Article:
There are coaches. There are Coaches. And then there are COACHES.
What's the difference?
Time. Experience. Education. Passion. And a real understanding of programming, the how and why.
As unpopular as this opinion might be, generally a Level 1 certification does not provide enough knowledge to truly train somebody how to be an excellent coach. It can't. There simply isn't enough time.
One weekend cannot teach you the technical science of exercise physiology. That is at least a two year college degree. Twenty five hours of training with a hundred other students cannot possibly give you the detailed, technical information you need to properly teach the aspects of good lifting. There are so many details and you can't really teach a person to how to see. It certainly won't begin to cover kinesiology or nutrition. It can't even start to address how to craft truly great programming.
It isn't the fault of headquarters, or of the training program. The basic fact of the matter is that great Coaches have hours and hours of experience under their belt. They have studied--either at school or on their own--to learn about the energy systems of the body, how it works and why. They are not only athletes, they have dedicated themselves to learning how to be teachers.
Photo courtesy of CrossFit.com
There is a difference between an instructor and a teacher. An instructor can walk you through a WOD. A teacher will explain to you what the WOD is doing. A great coach will look at you and know what you are doing wrong. They will factor in everything they know about you, from how you cheat on your diet to your sleep habits, and be able to tell you why today your snatch sucks. They will remember that last week it didn't suck and deduce what is going on. And then they will have real, tangible answers. They will craft solutions.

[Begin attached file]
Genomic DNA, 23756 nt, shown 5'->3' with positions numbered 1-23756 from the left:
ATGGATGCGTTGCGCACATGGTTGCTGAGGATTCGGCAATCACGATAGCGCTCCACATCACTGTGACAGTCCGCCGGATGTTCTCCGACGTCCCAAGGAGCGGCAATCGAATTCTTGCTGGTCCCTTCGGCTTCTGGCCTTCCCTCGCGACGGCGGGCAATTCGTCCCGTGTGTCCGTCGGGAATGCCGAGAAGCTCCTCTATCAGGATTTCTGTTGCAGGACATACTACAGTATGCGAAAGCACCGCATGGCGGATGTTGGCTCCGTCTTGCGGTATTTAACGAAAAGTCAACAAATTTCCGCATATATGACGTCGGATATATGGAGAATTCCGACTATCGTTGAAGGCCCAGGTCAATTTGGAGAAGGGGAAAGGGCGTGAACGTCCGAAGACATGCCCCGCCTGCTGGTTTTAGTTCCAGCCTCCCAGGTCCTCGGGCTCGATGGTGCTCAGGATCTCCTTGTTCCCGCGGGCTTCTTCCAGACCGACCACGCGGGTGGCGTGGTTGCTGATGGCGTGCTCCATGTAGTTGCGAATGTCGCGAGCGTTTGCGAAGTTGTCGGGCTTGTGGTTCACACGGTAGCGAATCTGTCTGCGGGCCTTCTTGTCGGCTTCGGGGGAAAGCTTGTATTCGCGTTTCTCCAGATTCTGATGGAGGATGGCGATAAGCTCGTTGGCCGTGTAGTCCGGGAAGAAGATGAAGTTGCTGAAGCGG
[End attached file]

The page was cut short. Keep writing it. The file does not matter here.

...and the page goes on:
A true coach is more than a WOD leader. They have made a commitment to the practice of fitness. They have integrated it into their lives and are dedicated to representing the science to the best of their ability and understanding. This means that you will constantly see them learning new things and bringing it to the box. You will hear them talking about seminars they are taking and books they are reading. You will see them sharing and applying. This is a COACH.
This cannot be taught in any certification course. Level 1 is made to be a mere introduction to the basics of coaching. It was never intended to be a stopping point; it was created to be a stepping stone. Those who take the Level 1 cert are starting a journey that should lead them deeper into the science. If they aren't, then you should head far, far away.
Sadly, there are very few credentialed designations beyond Level 1 certification. There are Coaches' Prep Courses, but Level 2 / 3 seem to have gone the way of the Dodo. This means that you can't rely on obvious certificates to determine a good coach. Boxes must go out of their way to apprentice and intern their Level 1 coaches. Students must really get to know the coaches at their box and respect the outside work put in by those more knowledgeable. Demand more. Frequent those who are working hard to further themselves and the science.
We, as athletes, cannot simply accept that Level 1 coaches have been trained appropriately. It is our duty to pay attention and give credit where credit is due. What we demand as clients will eventually be honored by affiliates and headquarters alike.